Monday, January 9, 2023

Gordon Lightfoot's UFO song

If you know the movie, you know this scene.

I wouldn't say that Communion (1989) is one of my favorite films, but I just love the fact that it exists: the story of alien abductee Whitley Strieber, played by Christopher Walken, with a soundtrack by the great Eric Clapton. Strieber comes from a Catholic family with deep roots in San Antonio, but Walken, apparently going by his German surname and Manhattan workplace, plays him as a neurotic New York Jew who says things like "Oy vey, what a day, what a schmear!" and describes his alien visitors as "little blue fuckers about that big."

I dreamed that I was watching that movie, but some of the scenes were different. There was a scene where Strieber was having a beer with Budd Hopkins (who does not appear in the real film, having been replaced by a fictional female psychologist) and kvetching about the aliens that had been making themselves at home in his cabin. "I'm telling ya, Budd," he says, "these rats run around like they own the place!"

Upon waking, I realized that that was a line from the Gordon Lightfoot song "Circle of Steel" (1974) -- and then that the opening lines of that song sound an awful lot like a reference to a UFO.

Rows of lights in a circle of steel
Where you place your bets on a great big wheel
High windows flickerin' down through the snow

A circle of steel with rows of lights sounds like a flying saucer, and the windows of a house don't "flicker down through the snow," so they must be the windows of something that is descending, such as an aircraft or spacecraft. (I honestly have no idea what Lightfoot is really talking about here. Roulette wheels aren't steel and don't have rows of lights. Is it a Ferris wheel? If so, how is that relevant to the rest of the song?)

There's also this line, which could as easily be about the wee folk as about Child Protective Services.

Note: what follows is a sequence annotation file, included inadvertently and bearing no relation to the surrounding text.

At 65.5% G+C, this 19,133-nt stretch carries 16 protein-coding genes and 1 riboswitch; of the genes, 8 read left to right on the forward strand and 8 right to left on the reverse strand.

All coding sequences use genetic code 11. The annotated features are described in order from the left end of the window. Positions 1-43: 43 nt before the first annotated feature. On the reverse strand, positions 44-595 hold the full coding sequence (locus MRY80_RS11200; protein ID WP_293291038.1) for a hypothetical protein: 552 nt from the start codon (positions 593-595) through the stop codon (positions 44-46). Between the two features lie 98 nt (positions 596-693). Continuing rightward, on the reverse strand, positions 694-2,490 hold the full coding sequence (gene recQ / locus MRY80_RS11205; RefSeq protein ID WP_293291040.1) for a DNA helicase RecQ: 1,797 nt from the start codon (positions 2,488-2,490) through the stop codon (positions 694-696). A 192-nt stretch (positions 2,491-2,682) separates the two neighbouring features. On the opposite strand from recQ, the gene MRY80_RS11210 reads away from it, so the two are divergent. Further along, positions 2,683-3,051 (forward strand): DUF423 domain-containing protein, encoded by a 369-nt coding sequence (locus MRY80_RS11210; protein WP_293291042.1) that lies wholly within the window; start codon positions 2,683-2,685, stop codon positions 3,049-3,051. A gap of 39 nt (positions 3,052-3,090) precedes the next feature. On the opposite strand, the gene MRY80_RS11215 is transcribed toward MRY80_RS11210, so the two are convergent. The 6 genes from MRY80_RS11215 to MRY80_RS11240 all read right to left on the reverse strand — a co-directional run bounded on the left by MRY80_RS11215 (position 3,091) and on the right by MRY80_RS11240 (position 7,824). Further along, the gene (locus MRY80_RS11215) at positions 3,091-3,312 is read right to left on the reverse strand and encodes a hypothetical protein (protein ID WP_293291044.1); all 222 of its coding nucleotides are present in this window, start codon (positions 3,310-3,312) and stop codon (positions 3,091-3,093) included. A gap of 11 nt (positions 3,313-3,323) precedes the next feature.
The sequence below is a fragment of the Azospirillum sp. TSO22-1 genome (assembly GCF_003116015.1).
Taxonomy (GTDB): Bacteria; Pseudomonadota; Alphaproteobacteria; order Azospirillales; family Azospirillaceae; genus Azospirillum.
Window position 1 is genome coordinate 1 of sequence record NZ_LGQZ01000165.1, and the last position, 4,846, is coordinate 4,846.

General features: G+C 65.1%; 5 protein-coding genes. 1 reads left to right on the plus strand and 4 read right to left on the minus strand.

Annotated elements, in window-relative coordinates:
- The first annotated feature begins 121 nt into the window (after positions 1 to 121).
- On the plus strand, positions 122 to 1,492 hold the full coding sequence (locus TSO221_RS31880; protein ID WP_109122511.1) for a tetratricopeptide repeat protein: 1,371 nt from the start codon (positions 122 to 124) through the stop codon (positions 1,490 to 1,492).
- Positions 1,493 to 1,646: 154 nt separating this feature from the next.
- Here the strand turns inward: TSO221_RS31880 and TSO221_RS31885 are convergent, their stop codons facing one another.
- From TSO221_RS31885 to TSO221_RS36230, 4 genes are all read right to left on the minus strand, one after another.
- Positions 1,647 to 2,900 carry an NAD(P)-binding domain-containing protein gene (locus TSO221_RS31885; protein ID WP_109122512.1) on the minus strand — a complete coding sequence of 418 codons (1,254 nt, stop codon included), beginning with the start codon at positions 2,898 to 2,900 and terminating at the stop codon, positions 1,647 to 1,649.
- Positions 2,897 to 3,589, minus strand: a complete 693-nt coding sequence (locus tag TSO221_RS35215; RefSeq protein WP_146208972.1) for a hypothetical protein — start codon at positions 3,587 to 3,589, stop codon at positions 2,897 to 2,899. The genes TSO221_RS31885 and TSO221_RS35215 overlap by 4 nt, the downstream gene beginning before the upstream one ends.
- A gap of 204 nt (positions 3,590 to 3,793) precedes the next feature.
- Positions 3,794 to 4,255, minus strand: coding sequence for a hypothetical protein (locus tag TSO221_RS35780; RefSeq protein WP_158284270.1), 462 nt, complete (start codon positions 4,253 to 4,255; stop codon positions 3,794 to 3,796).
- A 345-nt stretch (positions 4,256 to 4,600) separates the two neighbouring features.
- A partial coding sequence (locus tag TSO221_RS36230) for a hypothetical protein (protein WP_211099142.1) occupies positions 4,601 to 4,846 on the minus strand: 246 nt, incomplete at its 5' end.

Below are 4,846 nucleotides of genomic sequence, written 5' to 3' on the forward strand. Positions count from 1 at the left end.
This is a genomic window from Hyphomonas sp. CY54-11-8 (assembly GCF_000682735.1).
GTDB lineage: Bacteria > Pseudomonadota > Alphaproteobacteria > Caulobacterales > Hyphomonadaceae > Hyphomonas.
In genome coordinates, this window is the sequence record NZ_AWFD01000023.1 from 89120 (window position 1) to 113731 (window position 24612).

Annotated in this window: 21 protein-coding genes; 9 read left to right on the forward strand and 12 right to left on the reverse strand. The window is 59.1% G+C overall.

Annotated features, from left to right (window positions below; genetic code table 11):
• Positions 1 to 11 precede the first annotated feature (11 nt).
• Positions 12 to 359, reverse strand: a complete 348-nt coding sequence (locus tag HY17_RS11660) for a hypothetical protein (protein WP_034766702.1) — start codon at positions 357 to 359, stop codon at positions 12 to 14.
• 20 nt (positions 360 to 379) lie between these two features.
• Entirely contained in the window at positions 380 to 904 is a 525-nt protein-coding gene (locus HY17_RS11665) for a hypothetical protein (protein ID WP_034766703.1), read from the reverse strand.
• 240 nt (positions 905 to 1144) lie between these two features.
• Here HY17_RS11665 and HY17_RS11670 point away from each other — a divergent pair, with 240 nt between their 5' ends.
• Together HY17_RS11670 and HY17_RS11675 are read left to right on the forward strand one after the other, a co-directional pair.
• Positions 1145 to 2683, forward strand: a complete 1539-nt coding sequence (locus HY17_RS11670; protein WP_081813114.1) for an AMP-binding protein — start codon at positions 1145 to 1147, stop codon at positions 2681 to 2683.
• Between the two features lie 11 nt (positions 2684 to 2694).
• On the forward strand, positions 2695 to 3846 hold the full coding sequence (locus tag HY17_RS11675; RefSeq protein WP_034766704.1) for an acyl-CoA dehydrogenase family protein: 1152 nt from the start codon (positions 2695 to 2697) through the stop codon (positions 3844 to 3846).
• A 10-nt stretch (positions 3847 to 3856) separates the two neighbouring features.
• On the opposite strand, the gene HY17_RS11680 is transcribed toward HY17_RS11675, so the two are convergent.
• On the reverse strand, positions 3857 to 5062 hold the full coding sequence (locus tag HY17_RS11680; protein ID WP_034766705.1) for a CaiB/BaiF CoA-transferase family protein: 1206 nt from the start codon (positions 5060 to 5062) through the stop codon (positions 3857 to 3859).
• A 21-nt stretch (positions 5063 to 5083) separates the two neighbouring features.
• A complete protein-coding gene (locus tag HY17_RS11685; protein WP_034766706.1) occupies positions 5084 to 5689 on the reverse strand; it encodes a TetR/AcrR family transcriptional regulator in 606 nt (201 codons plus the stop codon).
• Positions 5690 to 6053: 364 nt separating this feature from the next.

The child is strong
A week, a day, they will take it away

Although Lightfoot obviously intended nothing of the sort, this reminds me of "The Fairies" by William Allingham:

They stole little Bridget
For seven years long;
When she came down again
Her friends were all gone.

A further coincidence is that "Circle of Steel" is set at Christmastime, as is Communion.

Update: What is Walken best known for? The “more cowbell” sketch, featuring the song “Don’t Fear the Reaper.” Hours after posting this, I put my music on random shuffle, and the first song it played was this:

1 comment:

Ra1119bee said...


You may recall that I shared my perspective on the symbolic significance of
the Ferris Wheel in a couple of my previous comments.

The Ferris Wheel is symbolic of the Sun Temple. As is the Bi-cycle which means 2 Cycles.
Especially interesting is the bicycle in the 1960's British TV show The Prisoner.
( see link )

If you research Ferris Wheels you will find that they are in just about every Industrialized country which my question is: WHY? ( see link )

I'm sure that a massive Ferris Wheel is not a cheap form of entertainment ( especially factoring in the maintenance cost ) so again Why have they been built all across the world?

Also,all Ferris Wheels are on, or are very close to, a water source, because water is a conduit to 'the other side'( the 'other side', esoterically speaking )

Please note that I personally don't believe in Anybody's Everything and although
this particular information posted in this 'whale blog' ( link below ) may seem
a bit conspiracy theory'ish, I personally think it behooves one who is 'searching'
to not throw the baby out with the bathwater, especially if the information presented
is alternative to what the official narrative is, which of course " alternative' is what most 'Conspiracy Theories' are.

My personal rule of thumb and quest has always been to find the answer to the
I believe that there's always an answer to the Whys.
Perhaps the answer is one that we don't want to hear, or perhaps we disagree with,
or an answer that we don't understand, but there's always an answer nevertheless.

They are the Eggmen

In connection with my recent posts about Eleanor Cameron's Mushroom Planet  novels, both Wandering Gondola and William Wright have drawn...